In the back of her mind, however, is finding a way to release her inner torment. Fascinated with this sullen but obviously highly intelligent woman, John takes her up on her offer and asks her to come back each week to clean his house. At first uncommunicative both verbally and emotionally, the two alienated people slowly begin opening up to each other a little bit more each week. Though Rhoda eventually plans to tell John that she was responsible for the accident that killed his family, their visits seem to bring them to a new awakening of what is possible in their life, and she repeatedly postpones her confession.

After listening to TV broadcasts talking constantly about the possibility that your identical twin on Earth 2 might be a happier and more satisfied version of you, Rhoda enters a contest to become the first voyager to visit the other Earth. Astonishingly, she wins first prize after a heart rendering essay describing the reasons she wants to go. At first, pleading with her not to go through with it, John's attitude is changed drastically after she reveals her complicity in the fatal accident, a scene that leads to a startling and unpredictable conclusion.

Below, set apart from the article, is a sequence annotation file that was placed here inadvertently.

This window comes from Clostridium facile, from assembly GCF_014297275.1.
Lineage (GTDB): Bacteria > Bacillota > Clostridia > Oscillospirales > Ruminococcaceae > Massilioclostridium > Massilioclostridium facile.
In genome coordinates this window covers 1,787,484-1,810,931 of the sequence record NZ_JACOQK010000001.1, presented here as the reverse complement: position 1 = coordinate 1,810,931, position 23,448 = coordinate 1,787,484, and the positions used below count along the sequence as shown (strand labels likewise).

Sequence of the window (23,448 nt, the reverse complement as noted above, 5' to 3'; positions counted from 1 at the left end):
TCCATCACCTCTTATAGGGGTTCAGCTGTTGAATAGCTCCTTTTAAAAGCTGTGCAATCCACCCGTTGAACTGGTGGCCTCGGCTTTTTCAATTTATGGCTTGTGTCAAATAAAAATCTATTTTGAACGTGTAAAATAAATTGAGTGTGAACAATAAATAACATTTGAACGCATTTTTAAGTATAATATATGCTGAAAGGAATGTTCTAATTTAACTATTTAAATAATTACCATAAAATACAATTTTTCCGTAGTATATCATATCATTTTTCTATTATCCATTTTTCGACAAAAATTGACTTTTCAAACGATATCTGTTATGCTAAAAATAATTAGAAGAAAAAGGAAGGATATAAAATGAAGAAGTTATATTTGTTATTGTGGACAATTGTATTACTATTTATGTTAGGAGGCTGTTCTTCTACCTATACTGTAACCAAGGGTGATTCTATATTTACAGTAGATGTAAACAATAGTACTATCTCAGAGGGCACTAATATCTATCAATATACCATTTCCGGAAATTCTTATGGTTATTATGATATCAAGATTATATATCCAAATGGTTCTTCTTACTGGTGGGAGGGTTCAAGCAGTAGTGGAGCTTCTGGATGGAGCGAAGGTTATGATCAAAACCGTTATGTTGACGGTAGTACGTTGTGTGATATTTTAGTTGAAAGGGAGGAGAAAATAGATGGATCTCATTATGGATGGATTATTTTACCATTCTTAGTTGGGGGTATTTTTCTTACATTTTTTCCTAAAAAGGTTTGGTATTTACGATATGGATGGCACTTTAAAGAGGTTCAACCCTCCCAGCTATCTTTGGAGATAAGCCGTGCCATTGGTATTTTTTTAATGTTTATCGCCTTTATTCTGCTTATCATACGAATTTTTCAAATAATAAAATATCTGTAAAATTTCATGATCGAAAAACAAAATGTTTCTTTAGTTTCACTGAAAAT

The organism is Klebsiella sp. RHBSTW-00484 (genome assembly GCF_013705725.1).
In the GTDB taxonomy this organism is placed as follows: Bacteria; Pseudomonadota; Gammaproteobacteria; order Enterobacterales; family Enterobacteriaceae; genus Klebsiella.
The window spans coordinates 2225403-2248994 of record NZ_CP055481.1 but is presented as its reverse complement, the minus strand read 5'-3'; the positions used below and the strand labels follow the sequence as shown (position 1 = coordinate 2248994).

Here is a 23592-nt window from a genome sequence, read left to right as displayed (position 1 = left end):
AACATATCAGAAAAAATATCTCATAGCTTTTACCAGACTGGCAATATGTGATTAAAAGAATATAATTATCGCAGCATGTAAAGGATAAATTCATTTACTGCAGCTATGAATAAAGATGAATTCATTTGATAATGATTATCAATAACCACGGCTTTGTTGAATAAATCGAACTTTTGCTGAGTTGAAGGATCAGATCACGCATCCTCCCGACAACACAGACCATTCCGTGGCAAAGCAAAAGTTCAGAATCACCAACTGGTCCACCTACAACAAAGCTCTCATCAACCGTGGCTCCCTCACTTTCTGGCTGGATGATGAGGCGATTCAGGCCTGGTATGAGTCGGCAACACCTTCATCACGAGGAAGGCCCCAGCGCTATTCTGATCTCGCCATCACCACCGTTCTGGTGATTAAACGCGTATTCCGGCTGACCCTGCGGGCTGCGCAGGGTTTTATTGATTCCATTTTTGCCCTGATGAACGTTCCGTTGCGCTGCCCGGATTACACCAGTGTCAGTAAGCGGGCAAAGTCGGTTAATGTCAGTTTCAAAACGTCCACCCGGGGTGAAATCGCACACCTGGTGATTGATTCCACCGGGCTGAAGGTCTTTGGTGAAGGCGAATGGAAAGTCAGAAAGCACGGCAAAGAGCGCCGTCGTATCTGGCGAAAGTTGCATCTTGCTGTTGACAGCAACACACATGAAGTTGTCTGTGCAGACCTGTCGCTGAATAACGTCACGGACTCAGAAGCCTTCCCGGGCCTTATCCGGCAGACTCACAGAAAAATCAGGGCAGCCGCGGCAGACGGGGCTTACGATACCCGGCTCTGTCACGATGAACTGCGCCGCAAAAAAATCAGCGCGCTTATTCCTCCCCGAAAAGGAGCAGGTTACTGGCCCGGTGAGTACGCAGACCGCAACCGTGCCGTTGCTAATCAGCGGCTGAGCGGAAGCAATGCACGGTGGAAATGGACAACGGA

Supported by the ethereal sounds of the group "Fall on Your Sword," Another Earth engenders powerful performances that deserve recognition at awards time. Marling, who also co-wrote the film, gives an intense and moving performance that brings her character fully to life. Though the film misses an important teachable moment near the end, it is a quietly powerful work of art that suggests that truth lays more in inner than in outer space, and that the biggest world to conquer is the one that is right before our eyes. As author Marcel Proust put it, "The real voyage of discovery lies in not seeing new landscapes but in having new eyes."